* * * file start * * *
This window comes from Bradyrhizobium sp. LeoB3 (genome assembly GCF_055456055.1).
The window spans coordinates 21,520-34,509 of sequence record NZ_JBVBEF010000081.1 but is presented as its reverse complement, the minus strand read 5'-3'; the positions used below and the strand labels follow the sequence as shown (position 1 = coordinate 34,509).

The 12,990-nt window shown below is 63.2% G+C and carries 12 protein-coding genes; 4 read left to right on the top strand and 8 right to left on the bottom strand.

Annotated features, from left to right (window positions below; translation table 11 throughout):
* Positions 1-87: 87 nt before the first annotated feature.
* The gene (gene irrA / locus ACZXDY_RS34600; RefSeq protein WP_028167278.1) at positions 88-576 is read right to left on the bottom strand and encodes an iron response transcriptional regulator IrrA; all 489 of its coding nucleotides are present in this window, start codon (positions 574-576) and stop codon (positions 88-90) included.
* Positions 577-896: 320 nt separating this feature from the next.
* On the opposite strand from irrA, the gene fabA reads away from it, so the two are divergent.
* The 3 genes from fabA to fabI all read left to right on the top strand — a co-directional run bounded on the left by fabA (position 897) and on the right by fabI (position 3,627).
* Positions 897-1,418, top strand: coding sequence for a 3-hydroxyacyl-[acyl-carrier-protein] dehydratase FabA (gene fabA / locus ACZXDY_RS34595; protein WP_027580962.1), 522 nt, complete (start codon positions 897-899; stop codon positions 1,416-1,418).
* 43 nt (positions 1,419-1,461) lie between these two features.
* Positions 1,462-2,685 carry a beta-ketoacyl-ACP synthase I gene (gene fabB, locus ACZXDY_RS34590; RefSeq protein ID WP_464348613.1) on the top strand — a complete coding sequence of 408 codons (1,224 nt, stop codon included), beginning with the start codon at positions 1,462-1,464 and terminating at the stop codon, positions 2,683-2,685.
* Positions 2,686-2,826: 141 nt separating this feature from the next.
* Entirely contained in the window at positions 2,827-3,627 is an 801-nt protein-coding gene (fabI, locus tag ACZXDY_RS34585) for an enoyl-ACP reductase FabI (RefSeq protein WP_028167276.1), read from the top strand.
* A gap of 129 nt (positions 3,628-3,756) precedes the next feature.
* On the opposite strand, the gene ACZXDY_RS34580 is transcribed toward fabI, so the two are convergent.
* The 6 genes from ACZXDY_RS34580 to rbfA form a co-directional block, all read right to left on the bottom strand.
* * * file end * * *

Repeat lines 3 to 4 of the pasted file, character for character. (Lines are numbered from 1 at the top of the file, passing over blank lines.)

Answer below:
The 12,990-nt window shown below is 63.2% G+C and carries 12 protein-coding genes; 4 read left to right on the top strand and 8 right to left on the bottom strand.

Annotated features, from left to right (window positions below; translation table 11 throughout):